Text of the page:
Sadly, it is not enough for us to assume we’re safe because we buy only Organic or Non-GMO Project Verified foods. GMOs have contaminated our food supply to the point where there is now discussion about whether to allow some level of GMO contamination, even in Organics. GMO crops cannot coexist with Organic and Non-GMO without continued and growing genetic pollution of our food supply.

Interestingly, according to the Organic Trade Association, “The use of genetically modified organisms (GMOs) is prohibited in organic products. This means an organic farmer can’t plant GMO seeds, an organic cow can’t eat GMO alfalfa or corn, and an organic soup producer can’t use any GMO ingredients. To meet the USDA organic regulations, farmers and processors must show they aren’t using GMOs, and that they are protecting their products from contact with prohibited substances, such as GMOs, from farm to table.” The requirement to guard organic products from contact with GMOs (prohibited substances) helps prevent GMO contamination of organic foods. But according to the National Organic Program (NOP), if a producer or processor follows the procedures specified in the organic standards but still, by cross pollination or accidental cross contamination, some GM material is present in an organic product, that product still is considered compliant with the National Organic Standard and can be found on your grocer’s shelf certified as organic.

The Non-GMO Project recognizes the valuable contribution that organic makes by forbidding the intentional use of GMOs in organic production, and requiring strict traceability and the physical segregation of organic from any potentially GM material. But it takes the extra step of requiring ongoing testing of risk ingredients at critical control points to verify that GMO presence is no greater than 0.9% for food products and 1.5% for animal feed. The Non-GMO Project also verifies conventional (non-organic) foods to the same 0.9% threshold. This makes it possible for all consumers, whether they purchase organic or conventional foods, to avoid GMOs.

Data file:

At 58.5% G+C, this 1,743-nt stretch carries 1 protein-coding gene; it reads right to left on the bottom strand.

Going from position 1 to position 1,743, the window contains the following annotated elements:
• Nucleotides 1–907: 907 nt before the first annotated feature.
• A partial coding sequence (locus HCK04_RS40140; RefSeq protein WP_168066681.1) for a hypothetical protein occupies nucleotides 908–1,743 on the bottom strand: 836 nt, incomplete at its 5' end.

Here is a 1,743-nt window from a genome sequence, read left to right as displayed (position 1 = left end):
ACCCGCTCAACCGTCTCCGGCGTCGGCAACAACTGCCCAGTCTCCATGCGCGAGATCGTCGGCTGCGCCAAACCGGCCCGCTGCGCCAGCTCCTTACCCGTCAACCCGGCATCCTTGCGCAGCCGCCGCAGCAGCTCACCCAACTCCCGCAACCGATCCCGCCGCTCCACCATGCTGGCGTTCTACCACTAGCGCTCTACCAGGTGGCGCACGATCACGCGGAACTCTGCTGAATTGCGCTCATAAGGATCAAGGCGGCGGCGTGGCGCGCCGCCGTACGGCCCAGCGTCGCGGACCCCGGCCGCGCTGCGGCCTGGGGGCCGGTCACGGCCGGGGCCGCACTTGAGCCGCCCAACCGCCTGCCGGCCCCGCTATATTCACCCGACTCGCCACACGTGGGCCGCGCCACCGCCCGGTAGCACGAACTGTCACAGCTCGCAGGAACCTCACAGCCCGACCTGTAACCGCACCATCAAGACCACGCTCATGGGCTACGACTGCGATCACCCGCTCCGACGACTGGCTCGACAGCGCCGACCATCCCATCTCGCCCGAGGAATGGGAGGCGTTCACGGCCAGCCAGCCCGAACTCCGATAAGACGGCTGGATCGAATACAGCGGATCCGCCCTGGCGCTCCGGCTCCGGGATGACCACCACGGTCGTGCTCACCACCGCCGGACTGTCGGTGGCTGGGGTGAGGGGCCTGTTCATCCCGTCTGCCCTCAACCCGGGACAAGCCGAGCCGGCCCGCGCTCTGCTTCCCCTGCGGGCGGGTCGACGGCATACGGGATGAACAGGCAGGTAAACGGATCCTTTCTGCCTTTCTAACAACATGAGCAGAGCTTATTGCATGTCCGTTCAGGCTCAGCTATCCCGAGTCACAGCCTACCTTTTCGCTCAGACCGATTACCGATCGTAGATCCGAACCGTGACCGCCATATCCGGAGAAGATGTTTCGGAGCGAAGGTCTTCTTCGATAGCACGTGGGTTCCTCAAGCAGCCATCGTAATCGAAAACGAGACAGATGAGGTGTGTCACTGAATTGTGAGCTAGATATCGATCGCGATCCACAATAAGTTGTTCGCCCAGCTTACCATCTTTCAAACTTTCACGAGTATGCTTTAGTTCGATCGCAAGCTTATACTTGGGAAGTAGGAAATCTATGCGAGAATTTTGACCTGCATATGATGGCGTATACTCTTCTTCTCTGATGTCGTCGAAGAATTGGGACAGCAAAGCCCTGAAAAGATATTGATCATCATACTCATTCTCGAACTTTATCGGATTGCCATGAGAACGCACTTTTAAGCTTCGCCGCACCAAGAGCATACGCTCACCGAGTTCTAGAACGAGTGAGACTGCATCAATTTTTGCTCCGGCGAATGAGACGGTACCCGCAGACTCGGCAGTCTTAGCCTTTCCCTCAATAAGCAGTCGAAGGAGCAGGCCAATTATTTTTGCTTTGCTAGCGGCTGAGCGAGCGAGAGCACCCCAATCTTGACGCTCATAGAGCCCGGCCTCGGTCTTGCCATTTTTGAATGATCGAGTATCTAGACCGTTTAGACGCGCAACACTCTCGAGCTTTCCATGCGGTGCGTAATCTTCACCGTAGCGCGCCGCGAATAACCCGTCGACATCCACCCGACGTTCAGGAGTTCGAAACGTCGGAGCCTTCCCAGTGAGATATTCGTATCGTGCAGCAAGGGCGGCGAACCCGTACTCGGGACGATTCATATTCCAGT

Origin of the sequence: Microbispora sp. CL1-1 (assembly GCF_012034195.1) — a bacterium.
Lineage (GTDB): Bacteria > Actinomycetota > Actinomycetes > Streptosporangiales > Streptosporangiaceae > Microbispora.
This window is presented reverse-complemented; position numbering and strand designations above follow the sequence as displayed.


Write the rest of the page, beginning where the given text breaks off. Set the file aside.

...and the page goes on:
We appreciate Trader Joe’s efforts in providing the products that their customers want, though we would still urge that Trader Joe’s submit to independent verification, such as the Non-GMO Project, and give their customers assurance that their entire company product line meets minimum non-GMO standards over the long term.

So what can we do? Two actions that you can do today:

1) Demand mandatory GMO labeling using a standard at least equivalent to the European Union. Labeling GMOs and transparency of process will give us the information we need to exercise our freedom to choose. Informed consumers will fuel the growing demand for Non-GMO and will impact farmers’ decisions as to what they grow. Contact your House Representative and urge them to support H.R. 1699, the Genetically Engineered Food Right-To-Know Act, sponsored by Peter Defazio. Find your House Rep HERE (Enter your zip code and click the “Get Local!” button).

2) Support city and county level GMO crop bans. GMO free agricultural zones will limit the expansion of GMO technology. Sonoma County, California, is currently gathering signatures for a GMO crop cultivation ban 2016 ballot initiative. Please support GMO Free Sonoma County and their GMO Crop Ban Initiative.

GMO Free USA’s food testing program is funded by generous donations from supporters such as you. Please make a tax deductible donation to help us keep it going. DONATE HERE